Judge Grants Motion to Bar DePuy ASR Hip Recall Evidence from Bellwether Trial
The judge overseeing multidistrict litigation against DePuy Orthopedics in Ohio has granted a motion by the defendant to exclude evidence of a voluntary DePuy hip recall that took place in 2010. U.S. District Judge David A. Katz has determined the recall evidence is inadmissible under federal rules. This ruling could impact how DePuy ASR hip lawsuits are handled in the future as well.
Bellwether trial scheduled to begin in September
In July, 2013, Judge Katz identified McCracken v. DePuy as the first bellwether trial for the federal MDL. The case is scheduled to begin trial on September 9, 2013 and replaced the complaint originally identified as the first bellwether trial, since a series of setbacks had pushed the trial date for the original complaint back a number of months.
Judge Katz noted in his recent order that evidence related to the voluntary recall by DePuy of the ASR hip implant was inadmissible in this case, because McCracken’s original hip replacement surgery took place prior to when the recall was issued. Judge Katz determined the recall to be a “subsequent remedial measure,” which would have prevented harm if it had occurred prior to the plaintiff’s initial surgery.
The judge also denied a motion by the plaintiff to exclude evidence of the FDA’s 510(k) clearance process of the device. Although the plaintiff stated in her motion that the evidence was “irrelevant and prejudicial,” Judge Katz noted that the 510(k) process was the way in which this particular device arrived on the market. He ruled the defendants should be allowed to present the 510(k) process as evidence, as all parties involved would understand this is a clearance process based on an equivalency standard and not a “stamp of approval” by the FDA for the safety of the device.
Judge Katz issued the motions in limine, which means the rulings were made at the beginning of the trial process. These motions can bar certain evidence prior to the trial going before a jury. Although it is most common in criminal proceedings, it may be used in civil proceedings like this as well. The judge did note in his order that rulings on motions in limine could be changed, if the circumstances of the trial warranted such a modification.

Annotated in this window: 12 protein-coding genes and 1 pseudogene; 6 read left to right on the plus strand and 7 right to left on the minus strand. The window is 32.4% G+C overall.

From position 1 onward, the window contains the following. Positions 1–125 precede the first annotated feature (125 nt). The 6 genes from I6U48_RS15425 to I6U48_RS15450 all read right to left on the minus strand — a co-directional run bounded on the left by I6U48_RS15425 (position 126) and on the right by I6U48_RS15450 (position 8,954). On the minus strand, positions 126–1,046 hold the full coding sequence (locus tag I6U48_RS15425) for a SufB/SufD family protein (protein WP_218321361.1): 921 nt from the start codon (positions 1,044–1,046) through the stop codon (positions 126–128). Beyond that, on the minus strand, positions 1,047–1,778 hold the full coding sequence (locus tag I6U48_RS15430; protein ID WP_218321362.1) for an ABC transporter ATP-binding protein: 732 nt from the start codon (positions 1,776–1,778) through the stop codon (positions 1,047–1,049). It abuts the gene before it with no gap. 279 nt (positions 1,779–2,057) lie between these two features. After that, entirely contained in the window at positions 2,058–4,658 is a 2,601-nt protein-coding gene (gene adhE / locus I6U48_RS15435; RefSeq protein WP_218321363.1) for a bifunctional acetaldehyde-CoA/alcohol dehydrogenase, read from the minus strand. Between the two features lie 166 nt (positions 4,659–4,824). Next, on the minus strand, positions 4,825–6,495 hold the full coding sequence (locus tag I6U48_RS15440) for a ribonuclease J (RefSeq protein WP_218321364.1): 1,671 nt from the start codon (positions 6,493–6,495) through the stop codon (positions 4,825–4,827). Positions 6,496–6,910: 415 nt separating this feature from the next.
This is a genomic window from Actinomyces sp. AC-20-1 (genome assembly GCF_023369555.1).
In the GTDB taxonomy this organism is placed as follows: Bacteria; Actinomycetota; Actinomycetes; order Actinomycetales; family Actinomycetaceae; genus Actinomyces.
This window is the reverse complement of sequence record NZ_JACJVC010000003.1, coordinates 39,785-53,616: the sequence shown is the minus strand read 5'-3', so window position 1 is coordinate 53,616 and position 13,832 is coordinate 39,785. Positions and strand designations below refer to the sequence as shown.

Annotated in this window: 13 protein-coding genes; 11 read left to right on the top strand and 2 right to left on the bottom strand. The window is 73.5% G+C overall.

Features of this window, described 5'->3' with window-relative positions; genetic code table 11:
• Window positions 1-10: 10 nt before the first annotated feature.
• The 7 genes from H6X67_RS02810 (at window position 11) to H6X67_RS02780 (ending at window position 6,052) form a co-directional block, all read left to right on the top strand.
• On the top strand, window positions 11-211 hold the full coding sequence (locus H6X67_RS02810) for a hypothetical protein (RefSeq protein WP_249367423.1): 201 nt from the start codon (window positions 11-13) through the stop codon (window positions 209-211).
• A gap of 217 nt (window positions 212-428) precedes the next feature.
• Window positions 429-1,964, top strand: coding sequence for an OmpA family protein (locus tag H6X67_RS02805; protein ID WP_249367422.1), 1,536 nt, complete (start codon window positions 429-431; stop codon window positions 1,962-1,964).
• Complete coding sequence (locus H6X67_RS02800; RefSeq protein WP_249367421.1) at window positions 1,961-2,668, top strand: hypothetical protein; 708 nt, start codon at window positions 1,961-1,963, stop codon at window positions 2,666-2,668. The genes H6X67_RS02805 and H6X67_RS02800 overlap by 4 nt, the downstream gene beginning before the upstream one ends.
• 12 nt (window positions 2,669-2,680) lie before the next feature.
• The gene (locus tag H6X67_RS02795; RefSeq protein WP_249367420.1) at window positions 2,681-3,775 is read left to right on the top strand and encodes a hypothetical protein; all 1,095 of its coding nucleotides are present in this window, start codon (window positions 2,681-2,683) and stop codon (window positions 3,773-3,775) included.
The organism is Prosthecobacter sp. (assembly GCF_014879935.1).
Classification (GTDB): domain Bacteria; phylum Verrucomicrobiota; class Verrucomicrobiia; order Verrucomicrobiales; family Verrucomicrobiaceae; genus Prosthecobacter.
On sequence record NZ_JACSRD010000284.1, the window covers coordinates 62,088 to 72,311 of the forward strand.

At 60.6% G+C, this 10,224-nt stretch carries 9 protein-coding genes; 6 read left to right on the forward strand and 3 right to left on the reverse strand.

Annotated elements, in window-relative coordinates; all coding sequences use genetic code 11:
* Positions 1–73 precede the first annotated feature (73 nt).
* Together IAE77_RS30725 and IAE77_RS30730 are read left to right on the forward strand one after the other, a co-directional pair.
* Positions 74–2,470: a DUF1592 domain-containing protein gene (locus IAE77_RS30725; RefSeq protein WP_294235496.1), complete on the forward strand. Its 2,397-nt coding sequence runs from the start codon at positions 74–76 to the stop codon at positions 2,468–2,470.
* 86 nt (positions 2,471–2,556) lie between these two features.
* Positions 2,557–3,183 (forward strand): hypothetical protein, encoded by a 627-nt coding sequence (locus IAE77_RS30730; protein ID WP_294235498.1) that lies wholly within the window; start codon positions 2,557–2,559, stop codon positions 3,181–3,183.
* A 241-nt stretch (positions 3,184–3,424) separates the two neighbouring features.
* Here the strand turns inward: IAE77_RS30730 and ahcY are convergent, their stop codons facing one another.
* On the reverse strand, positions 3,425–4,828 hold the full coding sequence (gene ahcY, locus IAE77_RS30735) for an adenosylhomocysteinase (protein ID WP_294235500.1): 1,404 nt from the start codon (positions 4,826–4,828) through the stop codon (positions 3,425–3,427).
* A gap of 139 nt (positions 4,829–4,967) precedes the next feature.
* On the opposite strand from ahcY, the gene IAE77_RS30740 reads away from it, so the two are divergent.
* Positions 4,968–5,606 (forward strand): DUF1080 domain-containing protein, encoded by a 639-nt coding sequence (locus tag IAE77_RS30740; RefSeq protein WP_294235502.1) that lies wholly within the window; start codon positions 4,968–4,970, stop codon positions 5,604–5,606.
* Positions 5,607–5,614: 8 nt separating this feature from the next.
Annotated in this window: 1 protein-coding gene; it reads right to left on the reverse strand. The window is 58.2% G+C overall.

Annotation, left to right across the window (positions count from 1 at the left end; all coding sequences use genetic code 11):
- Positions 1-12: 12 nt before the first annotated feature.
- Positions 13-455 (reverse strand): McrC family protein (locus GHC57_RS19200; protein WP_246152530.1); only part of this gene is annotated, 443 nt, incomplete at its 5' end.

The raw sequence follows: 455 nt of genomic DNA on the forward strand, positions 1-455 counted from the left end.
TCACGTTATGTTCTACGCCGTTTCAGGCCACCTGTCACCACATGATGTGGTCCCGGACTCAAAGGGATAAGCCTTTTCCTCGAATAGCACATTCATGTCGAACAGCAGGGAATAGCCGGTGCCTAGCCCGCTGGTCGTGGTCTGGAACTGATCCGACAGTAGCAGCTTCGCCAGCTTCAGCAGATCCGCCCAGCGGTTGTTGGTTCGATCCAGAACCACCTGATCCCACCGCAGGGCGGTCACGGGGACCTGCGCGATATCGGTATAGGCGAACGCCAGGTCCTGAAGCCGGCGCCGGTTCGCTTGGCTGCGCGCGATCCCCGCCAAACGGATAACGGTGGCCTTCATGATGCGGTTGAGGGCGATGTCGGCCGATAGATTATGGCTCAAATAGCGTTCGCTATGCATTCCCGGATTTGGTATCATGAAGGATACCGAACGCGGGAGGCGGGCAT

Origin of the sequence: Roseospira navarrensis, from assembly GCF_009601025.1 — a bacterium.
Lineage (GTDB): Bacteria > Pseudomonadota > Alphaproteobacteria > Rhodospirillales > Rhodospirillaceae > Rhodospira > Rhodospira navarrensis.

DePuy ASR hip lawsuits growing in U.S. District Court
Judge Katz is currently overseeing coordination of DePuy ASR hip lawsuits in U.S. District Court for the Northern District of Ohio. Multidistrict litigation was established for complaints against DePuy regarding the ASR hip replacement system in 2010, amid a growing number of lawsuits. That same year, the company issued their voluntary DePuy hip recall for the ASR system. According to the FDA, at the time the recall was issued, the failure rate of the ASR implant was estimated at around 13 percent after five years.
Those who have filed complaints have cited a number of complications associated with the hip replacement device, including high failure rates and dangerously high levels of metal particles in tissue surrounding the treated joint. Many who have suffered complications have been forced to undergo revision surgery, which carries additional risk due to removal of the current device and possible bone damage in the joint.
Since the MDL was established, more federal cases have been transferred to the coordinated proceedings. Currently, DePuy is facing more than 10,000 complaints involving their ASR devices in courtrooms nationwide. In addition to the Ohio MDL, cases involving the ASR have also been coordinated on a state level in California and New Jersey.
- United States District Court, Northern District of Ohio, MDL No. 2197 http://www.ohnd.uscourts.gov/home/clerk-s-office-and-court-records/multidistrict-litigation-cases/mdl-2197/
- American Academy of Orthopedic Surgeons, Joint Revision Surgery – When do I Need It? http://orthoinfo.aaos.org/topic.cfm?topic=A00510
- FDA, Medical Devices Recalls http://www.fda.gov/MedicalDevices/ProductsandMedicalProcedures/Implantsan